By: Anna Majavu
There are 29 different laws that tangle SMMEs up in red tape, according to the Small Business Development Department. “That was an indictment on us, and on the Department of Trade and Industry and on the other departments that work with small business, that the president had to appoint a special office to cut red tape across government,” newly-appointed Small Business Development Deputy Minister Dipuo Peters told the Portfolio Committee on Small Business Development on Wednesday.
Ramaphosa appointed a red tape team in the Presidency in February 2022 with former Sasol chairperson Sipho Nkosi as the red tape champion. The Small Business Development Department has been promising Parliament since around 2015 that it will reduce the amount of red tape that SMMEs face in trying to set up their businesses. “No national strategy ever existed until now to reduce red tape. The field of red tape reduction suffers from a lack of coherence and cohesiveness without any clear guidelines on what we need to achieve,” acting deputy director-general Mojalefa Mohoto told the portfolio committee.
Mohoto said that the department was now planning to reform the 29 laws that hindered SMMEs. Meanwhile, some provinces had already made progress, he said. Gauteng was able to pay invoices from SMMEs within 15 days and had also reduced the time it took to grant taxi licences, while the Western Cape had set up digital channels for businesses to apply for all the permits they needed online. KwaZulu-Natal was also making progress, Mohoto said, by setting up a system to resolve complaints about licence delays from small businesses.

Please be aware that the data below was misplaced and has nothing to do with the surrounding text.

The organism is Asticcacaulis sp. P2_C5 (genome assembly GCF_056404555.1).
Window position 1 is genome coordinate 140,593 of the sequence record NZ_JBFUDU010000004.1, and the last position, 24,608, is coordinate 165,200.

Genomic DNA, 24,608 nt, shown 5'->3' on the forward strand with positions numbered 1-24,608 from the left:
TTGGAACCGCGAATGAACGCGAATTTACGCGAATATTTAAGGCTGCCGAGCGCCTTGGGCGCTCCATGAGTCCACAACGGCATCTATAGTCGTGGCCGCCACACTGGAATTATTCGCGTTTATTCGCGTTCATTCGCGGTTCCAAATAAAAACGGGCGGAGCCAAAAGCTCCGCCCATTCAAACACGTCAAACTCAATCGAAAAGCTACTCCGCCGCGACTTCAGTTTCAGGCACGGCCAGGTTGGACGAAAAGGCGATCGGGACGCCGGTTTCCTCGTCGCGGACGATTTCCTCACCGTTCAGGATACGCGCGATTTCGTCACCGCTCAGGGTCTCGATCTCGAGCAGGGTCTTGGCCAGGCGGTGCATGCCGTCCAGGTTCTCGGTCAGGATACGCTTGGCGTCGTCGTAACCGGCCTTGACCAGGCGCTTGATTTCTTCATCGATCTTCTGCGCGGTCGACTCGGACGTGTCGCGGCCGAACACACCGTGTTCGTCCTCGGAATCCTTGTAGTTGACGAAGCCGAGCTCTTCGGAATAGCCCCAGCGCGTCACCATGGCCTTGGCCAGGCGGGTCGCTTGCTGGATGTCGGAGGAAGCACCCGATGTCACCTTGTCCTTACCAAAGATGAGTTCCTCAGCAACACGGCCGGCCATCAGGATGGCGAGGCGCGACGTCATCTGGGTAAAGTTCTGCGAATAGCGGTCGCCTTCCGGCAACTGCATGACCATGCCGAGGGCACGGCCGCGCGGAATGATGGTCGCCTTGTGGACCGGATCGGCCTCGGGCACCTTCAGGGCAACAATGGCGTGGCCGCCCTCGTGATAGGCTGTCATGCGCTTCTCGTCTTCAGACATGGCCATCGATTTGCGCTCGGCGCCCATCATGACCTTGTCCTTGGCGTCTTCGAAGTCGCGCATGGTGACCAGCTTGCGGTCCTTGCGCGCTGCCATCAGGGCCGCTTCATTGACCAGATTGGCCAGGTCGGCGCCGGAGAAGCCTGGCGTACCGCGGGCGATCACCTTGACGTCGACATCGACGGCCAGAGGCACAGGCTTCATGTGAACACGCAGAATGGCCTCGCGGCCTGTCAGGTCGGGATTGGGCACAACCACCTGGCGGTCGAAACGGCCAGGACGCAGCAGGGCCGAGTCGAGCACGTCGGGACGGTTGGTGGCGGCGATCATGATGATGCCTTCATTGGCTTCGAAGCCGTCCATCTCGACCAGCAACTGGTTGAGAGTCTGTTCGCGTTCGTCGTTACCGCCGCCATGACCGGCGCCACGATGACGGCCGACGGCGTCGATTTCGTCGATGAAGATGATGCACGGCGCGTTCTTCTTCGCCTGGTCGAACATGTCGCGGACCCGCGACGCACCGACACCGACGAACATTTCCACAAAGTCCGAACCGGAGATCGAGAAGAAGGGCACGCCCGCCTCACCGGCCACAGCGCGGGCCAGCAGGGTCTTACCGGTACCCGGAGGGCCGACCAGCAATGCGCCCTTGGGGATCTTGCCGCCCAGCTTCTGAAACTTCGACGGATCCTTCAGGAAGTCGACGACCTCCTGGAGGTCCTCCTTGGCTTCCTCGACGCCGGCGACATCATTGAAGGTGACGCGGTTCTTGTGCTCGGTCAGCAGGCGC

The department also wanted municipalities to grant informal traders licences within a certain timeframe, and if they failed to do so, the traders would be deemed to have secured a licence and would be allowed to trade without having their goods confiscated. Mohoto said the department was also looking into high business licence fees levied by municipalities. “The range is so wide and, in some cases, the costs become a barrier,” Mohoto said.
Director-general Lindokuhle Mkhumane said the department aimed to have all business licences issued online “to minimise human involvement” after hearing that some councillors were issuing licences from their homes during the Covid-19 pandemic. But ANC MP Faiez Jacobs said the presentation was “very generic” and lacked deadlines “South Africans are really good at establishing task teams and describing the problem but if our lives were dependent on it, we should have sorted out red tape long ago,” said Jacobs. The department is due to table an action plan on red tape reduction to Cabinet by 31 March.